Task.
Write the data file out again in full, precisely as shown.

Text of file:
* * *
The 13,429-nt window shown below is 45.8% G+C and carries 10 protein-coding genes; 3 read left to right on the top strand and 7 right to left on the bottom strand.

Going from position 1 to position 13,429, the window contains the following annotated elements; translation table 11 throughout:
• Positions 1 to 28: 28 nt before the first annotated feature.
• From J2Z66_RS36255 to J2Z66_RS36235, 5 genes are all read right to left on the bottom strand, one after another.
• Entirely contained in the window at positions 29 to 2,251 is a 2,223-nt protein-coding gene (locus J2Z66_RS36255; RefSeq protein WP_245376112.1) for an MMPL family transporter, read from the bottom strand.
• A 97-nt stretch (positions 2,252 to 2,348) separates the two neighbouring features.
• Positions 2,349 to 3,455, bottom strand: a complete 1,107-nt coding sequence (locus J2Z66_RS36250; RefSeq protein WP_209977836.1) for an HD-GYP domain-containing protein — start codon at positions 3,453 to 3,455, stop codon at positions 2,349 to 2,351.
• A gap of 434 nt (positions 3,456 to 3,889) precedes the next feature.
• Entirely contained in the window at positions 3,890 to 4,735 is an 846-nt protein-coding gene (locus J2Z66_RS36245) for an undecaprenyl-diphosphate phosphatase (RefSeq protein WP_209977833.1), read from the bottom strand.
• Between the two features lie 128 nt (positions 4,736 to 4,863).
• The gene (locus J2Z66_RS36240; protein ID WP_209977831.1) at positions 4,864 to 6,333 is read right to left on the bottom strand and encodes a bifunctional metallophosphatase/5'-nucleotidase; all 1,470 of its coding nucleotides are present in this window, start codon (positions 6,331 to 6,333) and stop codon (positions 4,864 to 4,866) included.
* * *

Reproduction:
The 13,429-nt window shown below is 45.8% G+C and carries 10 protein-coding genes; 3 read left to right on the top strand and 7 right to left on the bottom strand.

Going from position 1 to position 13,429, the window contains the following annotated elements; translation table 11 throughout:
• Positions 1 to 28: 28 nt before the first annotated feature.
• From J2Z66_RS36255 to J2Z66_RS36235, 5 genes are all read right to left on the bottom strand, one after another.
• Entirely contained in the window at positions 29 to 2,251 is a 2,223-nt protein-coding gene (locus J2Z66_RS36255; RefSeq protein WP_245376112.1) for an MMPL family transporter, read from the bottom strand.
• A 97-nt stretch (positions 2,252 to 2,348) separates the two neighbouring features.
• Positions 2,349 to 3,455, bottom strand: a complete 1,107-nt coding sequence (locus J2Z66_RS36250; RefSeq protein WP_209977836.1) for an HD-GYP domain-containing protein — start codon at positions 3,453 to 3,455, stop codon at positions 2,349 to 2,351.
• A gap of 434 nt (positions 3,456 to 3,889) precedes the next feature.
• Entirely contained in the window at positions 3,890 to 4,735 is an 846-nt protein-coding gene (locus J2Z66_RS36245) for an undecaprenyl-diphosphate phosphatase (RefSeq protein WP_209977833.1), read from the bottom strand.
• Between the two features lie 128 nt (positions 4,736 to 4,863).
• The gene (locus J2Z66_RS36240; protein ID WP_209977831.1) at positions 4,864 to 6,333 is read right to left on the bottom strand and encodes a bifunctional metallophosphatase/5'-nucleotidase; all 1,470 of its coding nucleotides are present in this window, start codon (positions 6,331 to 6,333) and stop codon (positions 4,864 to 4,866) included.